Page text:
Africa

Competition is for losers: Vusi Thembekwayo – founder and CEO, MyGrowthFund

NOMPU SIZIBA: Entrepreneurship is an important ingredient in economies that are set to thrive. And it’s often advanced that South Africa needs more individuals like this to consider going down this road to spearhead great ideas, build dreams, and hopefully contribute to the economy and create jobs in the process. But it’s not for the faint-hearted. One person who has  become almost a celebrity entrepreneur is Vusi Thembekwayo, the founder of MyGrowthFund, and an accomplished public speaker who is called upon by clients from around the world to share his wisdom. And he’s very vocal about what he thinks needs to happen to take South Africa to the next level economically and otherwise.

I have him in the studio to talk to us. Thanks very much, Vusi, for joining us. Welcome to our studio.

VUSI THEMBEKWAYO: Merci beaucoup, thank you Ma’am.

NOMPU SIZIBA: Good stuff. Now, what a year it’s been. You’re an entrepreneur and seek to be a champion to other entrepreneurs by imparting wisdom through your master-class sessions. What are some of the tips and lessons that you’ve been sharing with entrepreneurs to navigate this most horrid year?

VUSI THEMBEKWAYO: The first one is probably the most important one, which is forget everything you know. As human beings, we don’t naturally default to that. In fact, when we’re in moments of crisis, we default to what we know. And if there’s one thing we’ve learned through this period it’s that sometimes what we know doesn’t get us through what we’re going through.

The second has been that you actually don’t have the benefit of poor emotion. I was saying to an entrepreneur – we were invested in his business through our Equity Fund, and he’d had a particularly difficult time – I said to him, you do realise that you either get the emotion, or you get the result, but you can’t have both of those things, particularly when you lead. And I think a lot of entrepreneurs often fail to make that transition between a business owner and a leader. The people you manage look up to you. So sometimes it’s just recognising that you actually don’t have the benefit of wallowing in poor emotion –  the time for that will come. But when it’s time for difficult decisions, you’ve got to be there to take those decisions.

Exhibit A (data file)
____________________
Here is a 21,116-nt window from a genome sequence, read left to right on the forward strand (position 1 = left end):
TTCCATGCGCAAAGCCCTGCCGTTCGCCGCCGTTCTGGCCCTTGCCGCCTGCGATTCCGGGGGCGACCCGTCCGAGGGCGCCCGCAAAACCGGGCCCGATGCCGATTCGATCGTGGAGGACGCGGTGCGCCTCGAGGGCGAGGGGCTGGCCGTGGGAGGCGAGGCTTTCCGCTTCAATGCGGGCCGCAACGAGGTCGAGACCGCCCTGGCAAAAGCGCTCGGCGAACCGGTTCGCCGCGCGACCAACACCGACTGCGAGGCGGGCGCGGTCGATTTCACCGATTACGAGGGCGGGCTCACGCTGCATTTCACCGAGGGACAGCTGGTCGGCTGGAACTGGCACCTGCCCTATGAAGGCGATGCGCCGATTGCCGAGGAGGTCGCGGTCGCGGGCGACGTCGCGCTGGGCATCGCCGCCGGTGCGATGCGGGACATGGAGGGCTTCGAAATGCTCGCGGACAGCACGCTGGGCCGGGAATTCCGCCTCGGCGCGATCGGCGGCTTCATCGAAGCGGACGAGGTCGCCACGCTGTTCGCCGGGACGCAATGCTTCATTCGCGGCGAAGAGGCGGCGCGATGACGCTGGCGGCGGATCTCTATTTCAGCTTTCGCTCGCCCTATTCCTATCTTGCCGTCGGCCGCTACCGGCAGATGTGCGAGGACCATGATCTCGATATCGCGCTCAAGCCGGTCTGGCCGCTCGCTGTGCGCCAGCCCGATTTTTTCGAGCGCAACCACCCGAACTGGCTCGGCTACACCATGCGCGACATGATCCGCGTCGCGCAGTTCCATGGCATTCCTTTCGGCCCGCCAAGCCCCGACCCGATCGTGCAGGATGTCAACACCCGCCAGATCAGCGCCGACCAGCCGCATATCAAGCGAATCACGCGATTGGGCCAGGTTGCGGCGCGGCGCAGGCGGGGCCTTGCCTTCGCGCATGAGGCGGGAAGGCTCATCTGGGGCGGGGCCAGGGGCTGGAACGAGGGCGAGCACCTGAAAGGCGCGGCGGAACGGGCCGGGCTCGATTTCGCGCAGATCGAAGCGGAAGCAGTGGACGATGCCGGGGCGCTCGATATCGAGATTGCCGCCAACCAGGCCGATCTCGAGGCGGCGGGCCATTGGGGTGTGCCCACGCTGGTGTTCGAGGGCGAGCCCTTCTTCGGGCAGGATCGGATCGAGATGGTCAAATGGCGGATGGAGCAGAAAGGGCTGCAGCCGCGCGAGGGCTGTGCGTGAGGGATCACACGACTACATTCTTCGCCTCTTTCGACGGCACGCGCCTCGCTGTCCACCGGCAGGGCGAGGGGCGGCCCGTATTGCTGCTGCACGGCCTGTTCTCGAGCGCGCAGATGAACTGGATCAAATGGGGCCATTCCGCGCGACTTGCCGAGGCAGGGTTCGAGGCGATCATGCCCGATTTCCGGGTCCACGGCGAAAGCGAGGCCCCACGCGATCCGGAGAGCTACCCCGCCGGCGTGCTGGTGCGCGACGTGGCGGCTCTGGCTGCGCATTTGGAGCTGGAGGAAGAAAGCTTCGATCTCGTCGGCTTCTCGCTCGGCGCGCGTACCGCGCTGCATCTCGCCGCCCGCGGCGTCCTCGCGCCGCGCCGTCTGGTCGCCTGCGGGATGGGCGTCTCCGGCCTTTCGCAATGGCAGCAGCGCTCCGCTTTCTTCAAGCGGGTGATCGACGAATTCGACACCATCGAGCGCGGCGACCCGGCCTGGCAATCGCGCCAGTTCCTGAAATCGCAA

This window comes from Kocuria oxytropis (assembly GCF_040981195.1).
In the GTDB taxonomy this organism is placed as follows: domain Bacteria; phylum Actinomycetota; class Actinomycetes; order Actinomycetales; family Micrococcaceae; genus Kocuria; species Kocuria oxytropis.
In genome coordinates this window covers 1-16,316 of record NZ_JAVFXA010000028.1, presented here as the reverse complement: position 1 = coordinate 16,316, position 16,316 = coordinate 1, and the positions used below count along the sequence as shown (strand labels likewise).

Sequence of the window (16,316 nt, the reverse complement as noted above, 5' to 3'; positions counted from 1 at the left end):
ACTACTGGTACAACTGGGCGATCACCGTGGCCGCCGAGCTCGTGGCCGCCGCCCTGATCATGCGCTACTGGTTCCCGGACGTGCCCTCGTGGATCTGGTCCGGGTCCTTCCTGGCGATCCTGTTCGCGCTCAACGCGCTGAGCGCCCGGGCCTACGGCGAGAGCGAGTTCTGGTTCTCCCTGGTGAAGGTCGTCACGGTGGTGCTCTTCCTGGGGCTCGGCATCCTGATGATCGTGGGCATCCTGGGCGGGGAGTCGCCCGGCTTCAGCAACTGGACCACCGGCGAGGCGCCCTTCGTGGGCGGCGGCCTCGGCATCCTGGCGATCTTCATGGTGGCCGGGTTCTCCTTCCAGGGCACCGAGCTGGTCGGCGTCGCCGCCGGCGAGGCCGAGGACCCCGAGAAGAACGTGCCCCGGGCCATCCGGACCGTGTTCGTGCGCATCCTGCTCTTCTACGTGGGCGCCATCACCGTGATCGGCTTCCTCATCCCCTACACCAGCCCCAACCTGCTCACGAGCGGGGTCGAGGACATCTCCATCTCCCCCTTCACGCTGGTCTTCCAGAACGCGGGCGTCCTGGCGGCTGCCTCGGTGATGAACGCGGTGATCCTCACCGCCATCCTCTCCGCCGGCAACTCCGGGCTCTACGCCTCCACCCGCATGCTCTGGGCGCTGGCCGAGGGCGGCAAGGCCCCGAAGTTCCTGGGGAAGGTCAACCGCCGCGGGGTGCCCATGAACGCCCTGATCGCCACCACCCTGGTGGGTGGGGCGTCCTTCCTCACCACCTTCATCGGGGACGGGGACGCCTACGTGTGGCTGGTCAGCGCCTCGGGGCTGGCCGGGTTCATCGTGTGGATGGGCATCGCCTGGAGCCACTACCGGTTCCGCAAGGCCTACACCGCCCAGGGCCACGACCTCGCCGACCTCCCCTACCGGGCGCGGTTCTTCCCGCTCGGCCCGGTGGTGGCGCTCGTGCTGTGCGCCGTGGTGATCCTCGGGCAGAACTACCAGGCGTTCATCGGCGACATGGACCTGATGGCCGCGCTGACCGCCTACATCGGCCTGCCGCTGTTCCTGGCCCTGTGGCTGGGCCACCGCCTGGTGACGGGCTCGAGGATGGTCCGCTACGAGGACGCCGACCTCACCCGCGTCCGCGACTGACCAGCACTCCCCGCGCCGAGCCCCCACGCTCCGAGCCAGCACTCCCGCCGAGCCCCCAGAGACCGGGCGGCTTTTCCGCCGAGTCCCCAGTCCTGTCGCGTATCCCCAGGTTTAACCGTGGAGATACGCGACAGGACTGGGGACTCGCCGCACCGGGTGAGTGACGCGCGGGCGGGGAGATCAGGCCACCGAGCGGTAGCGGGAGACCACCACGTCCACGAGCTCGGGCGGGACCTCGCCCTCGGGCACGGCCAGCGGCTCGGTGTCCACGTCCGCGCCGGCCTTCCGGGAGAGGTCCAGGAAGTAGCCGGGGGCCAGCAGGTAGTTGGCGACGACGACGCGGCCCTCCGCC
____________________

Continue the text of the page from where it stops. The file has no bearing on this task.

NOMPU SIZIBA: Yes. That’s right. Now you talk about being invested in these firms – you’ve decided to put your skin in the game and all of that. What sort of emotions have you gone through in that regard [Vusi laughs] because, like you say, this is an unprecedented time and your approach is obviously quite crucial? You need to continue giving confidence to those SMEs or entrepreneurs that you’re supporting. But were there ever any times when you thought, oh my goodness, where are all these businesses going to land up?

VUSI THEMBEKWAYO: Absolutely. Our first fund was seeded by me, then Dr Maponya joined me, and then we raised around from ultra-high net worth individuals. Our second fund we branched out into family offices. But across both of those funds, we’ve got assets in fuel, we’d got assets in real estate and technology and financial services across the range. And every single sector was affected. But I mean every single sector.

So a couple of times we were sitting with very difficult decisions. We had a manufacturing asset that employed 1 800 people and we had to cut 800 jobs. I chair the board of that asset. So I was the one who had to make that decision. Those are difficult decisions. They’re never easy to make.

I think for me the learning experience, if I’m to be honest, has been this. All of the literature I’ve read, all of the education I’ve got, all of the experience in business I’ve had over the past 16 years, could not have prepared me for this. And sometimes the learning for us is that the moment is the preparation. There’s nothing you can do until you get there. And so a lot of the work I’ve been doing with entrepreneurs that we mentor, that we’re invested in, has been going “this moment is the preparation, and you have to choose how you show up to this moment”.  It’s very, very difficult.

NOMPU SIZIBA: Indeed. Now, economically speaking, this has been a really rough year for many. But for others there’s also been a silver lining. I have been watching some of your videos in recent days, and I do see that you say that you’ve managed to strike some really good opportunities on the rest of the African continent. Not that I necessarily want the full detail, but just tell us about the silver linings that you’ve managed to see during this year.

VUSI THEMBEKWAYO: We’ve had soft commitments on a fund of funds for sub-Sahara through our partnership with other funds in the rest of the continent. People who work in the funds space will understand what that means. We did the largest conference of founders and investors in the continent this year, 15 000 founders, over 300 qualified investors. We did it ourselves in collaboration with my partners in Uganda, Tanzania, and so on. We acquired an incubation asset in Uganda. We acquired a venture asset in Tanzania. We’re busy finalising a due diligence now for a financial services asset in Nigeria. And we acquired a health asset in Egypt.